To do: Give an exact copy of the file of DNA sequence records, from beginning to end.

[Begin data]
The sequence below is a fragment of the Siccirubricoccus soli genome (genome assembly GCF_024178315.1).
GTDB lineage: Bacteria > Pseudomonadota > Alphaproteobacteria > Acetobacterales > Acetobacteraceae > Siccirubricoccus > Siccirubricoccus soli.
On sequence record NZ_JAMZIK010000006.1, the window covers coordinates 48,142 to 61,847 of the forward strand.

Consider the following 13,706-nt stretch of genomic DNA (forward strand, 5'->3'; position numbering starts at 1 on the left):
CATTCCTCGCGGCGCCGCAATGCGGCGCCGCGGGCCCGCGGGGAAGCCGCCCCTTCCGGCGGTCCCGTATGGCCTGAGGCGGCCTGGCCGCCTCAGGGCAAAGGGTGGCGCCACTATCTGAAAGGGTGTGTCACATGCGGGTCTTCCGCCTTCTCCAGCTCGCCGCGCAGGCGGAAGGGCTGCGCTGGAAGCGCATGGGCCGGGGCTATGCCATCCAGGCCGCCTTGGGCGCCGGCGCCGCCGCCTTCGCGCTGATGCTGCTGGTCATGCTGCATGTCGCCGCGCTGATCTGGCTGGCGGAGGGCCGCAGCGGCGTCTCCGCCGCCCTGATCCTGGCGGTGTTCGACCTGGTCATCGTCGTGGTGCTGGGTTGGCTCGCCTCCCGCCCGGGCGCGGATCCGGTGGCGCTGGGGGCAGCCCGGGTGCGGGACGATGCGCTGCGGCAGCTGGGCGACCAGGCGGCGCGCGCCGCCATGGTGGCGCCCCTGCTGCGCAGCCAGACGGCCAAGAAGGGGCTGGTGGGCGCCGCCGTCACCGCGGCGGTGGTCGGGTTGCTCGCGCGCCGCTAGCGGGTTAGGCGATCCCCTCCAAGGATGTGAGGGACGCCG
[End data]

The sequence below is a fragment of the Siccirubricoccus soli genome (genome assembly GCF_024178315.1).
GTDB lineage: Bacteria > Pseudomonadota > Alphaproteobacteria > Acetobacterales > Acetobacteraceae > Siccirubricoccus > Siccirubricoccus soli.
On sequence record NZ_JAMZIK010000006.1, the window covers coordinates 48,142 to 61,847 of the forward strand.

Consider the following 13,706-nt stretch of genomic DNA (forward strand, 5'->3'; position numbering starts at 1 on the left):
CATTCCTCGCGGCGCCGCAATGCGGCGCCGCGGGCCCGCGGGGAAGCCGCCCCTTCCGGCGGTCCCGTATGGCCTGAGGCGGCCTGGCCGCCTCAGGGCAAAGGGTGGCGCCACTATCTGAAAGGGTGTGTCACATGCGGGTCTTCCGCCTTCTCCAGCTCGCCGCGCAGGCGGAAGGGCTGCGCTGGAAGCGCATGGGCCGGGGCTATGCCATCCAGGCCGCCTTGGGCGCCGGCGCCGCCGCCTTCGCGCTGATGCTGCTGGTCATGCTGCATGTCGCCGCGCTGATCTGGCTGGCGGAGGGCCGCAGCGGCGTCTCCGCCGCCCTGATCCTGGCGGTGTTCGACCTGGTCATCGTCGTGGTGCTGGGTTGGCTCGCCTCCCGCCCGGGCGCGGATCCGGTGGCGCTGGGGGCAGCCCGGGTGCGGGACGATGCGCTGCGGCAGCTGGGCGACCAGGCGGCGCGCGCCGCCATGGTGGCGCCCCTGCTGCGCAGCCAGACGGCCAAGAAGGGGCTGGTGGGCGCCGCCGTCACCGCGGCGGTGGTCGGGTTGCTCGCGCGCCGCTAGCGGGTTAGGCGATCCCCTCCAAGGATGTGAGGGACGCCG